Date of Award

Spring 2021

Document Type


Degree Name

Doctor of Philosophy (PhD)



First Advisor

Plested, Marcus

Second Advisor

Nussberger, Danielle K.

Third Advisor

Duns, Ryan G.


What is the meaning of theories of redemption, and what use do they have? This dissertation answers these questions from the vantage point of two ideas from Girardian Mimetic Theory: the hypothesis that human relationality is rooted in triangular structures of desire, and the hypothesis that the sacrificial death of Christ is what Girard calls a scapegoating event.For Girard, ritual sacrifice is a repetition of an original scapegoating event on which social cohesion depends. With the death of Christ, scapegoating has been denuded and sacrifice rendered inoperable, bringing humanity into a novel historical situation. Using Girard’s early seminal texts alongside crucial developments in his later work, I develop the thesis that the redemptive work is structurally a sacrificial act, but aimed at the transcending of sacrifice and the transformation of the generative potential of scapegoating; correspondingly with this objective redemptive work, believers in Christ undergo a conversion that consists in their re-orientation as subjects within a structure of transcendence determined by this sacrificial generativity. This thesis represents a significantly more systematic appraisal of the positive theological utility of sacrifice than is found in Girard’s work. To bolster my thesis, I reread key biblical and classical theological sources. The biblical foundation narratives and interplay of textual sources witness to a subtle subversion of scapegoating and sacrifice while still relying on sacrifice as an ordering principle. I then examine the paradigmatic theories of redemption of Peter Abelard, Anselm, and Gregory of Nyssa. Each of these theories exhibits the same sacrificial logic, despite the different ways they configure redemption. I conclude that theories of redemption give us ways to map the reality brought about by the process of redemption. They facilitate the believer, whose triangular relationality has been re-oriented toward the transcendent God, in navigating the new situation in which sacrifice has been transformed.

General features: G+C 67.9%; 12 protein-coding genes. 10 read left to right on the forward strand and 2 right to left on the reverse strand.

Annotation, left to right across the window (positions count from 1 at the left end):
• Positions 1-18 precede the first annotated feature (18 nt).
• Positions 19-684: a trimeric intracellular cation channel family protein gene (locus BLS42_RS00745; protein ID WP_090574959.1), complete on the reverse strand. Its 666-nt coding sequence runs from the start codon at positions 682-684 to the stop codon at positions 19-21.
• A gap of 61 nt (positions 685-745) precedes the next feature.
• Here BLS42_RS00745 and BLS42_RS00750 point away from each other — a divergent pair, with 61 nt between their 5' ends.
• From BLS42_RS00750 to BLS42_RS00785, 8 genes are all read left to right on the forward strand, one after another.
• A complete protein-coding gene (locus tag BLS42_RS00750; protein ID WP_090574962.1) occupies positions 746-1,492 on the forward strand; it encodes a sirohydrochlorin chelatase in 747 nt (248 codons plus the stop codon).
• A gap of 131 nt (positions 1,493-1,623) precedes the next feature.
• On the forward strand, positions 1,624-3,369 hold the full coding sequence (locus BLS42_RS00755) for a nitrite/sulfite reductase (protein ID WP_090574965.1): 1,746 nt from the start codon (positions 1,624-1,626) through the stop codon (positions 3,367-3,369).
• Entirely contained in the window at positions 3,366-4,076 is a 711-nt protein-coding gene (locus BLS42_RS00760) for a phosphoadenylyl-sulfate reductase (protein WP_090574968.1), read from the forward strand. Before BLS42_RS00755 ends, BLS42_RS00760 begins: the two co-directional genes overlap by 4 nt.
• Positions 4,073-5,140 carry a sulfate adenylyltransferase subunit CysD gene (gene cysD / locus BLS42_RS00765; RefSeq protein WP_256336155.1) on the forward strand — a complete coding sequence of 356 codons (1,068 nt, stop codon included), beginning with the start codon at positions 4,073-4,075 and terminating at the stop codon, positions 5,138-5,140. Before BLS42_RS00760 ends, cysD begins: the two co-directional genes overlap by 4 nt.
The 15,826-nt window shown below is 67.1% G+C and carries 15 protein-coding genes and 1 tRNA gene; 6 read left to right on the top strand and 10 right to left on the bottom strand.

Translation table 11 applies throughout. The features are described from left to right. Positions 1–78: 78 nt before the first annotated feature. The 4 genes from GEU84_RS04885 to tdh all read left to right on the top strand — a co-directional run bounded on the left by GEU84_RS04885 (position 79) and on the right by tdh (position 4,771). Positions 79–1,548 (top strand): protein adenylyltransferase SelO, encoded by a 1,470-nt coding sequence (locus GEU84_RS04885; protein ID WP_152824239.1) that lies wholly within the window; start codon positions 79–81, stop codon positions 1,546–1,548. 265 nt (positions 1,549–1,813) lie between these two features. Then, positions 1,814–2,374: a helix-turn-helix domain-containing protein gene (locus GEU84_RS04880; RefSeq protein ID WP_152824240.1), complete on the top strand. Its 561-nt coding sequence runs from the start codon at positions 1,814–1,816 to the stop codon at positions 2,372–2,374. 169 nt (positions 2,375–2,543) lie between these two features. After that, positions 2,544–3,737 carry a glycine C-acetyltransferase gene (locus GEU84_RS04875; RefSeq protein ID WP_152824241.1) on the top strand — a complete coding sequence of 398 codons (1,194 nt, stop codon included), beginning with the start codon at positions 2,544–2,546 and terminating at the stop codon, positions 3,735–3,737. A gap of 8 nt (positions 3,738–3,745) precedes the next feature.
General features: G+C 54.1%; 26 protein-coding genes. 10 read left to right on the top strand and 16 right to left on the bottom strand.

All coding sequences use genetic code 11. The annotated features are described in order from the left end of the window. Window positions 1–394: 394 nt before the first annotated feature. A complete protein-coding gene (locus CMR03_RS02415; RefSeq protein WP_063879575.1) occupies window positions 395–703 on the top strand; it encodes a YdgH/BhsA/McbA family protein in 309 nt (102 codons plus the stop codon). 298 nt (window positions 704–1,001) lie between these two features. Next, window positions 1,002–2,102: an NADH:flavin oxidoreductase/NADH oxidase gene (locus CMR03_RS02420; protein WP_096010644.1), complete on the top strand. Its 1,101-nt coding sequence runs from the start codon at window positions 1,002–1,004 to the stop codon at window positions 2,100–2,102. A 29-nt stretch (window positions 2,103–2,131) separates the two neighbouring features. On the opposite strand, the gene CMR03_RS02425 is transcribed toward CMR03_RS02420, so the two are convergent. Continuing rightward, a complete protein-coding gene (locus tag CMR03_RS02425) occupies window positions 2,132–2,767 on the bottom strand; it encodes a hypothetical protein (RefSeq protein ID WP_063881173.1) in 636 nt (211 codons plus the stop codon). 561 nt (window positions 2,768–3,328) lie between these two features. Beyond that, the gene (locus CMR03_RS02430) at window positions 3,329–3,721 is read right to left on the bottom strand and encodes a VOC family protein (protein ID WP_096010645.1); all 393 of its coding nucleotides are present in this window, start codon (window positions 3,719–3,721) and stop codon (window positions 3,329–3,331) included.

Included in

Psychology Commons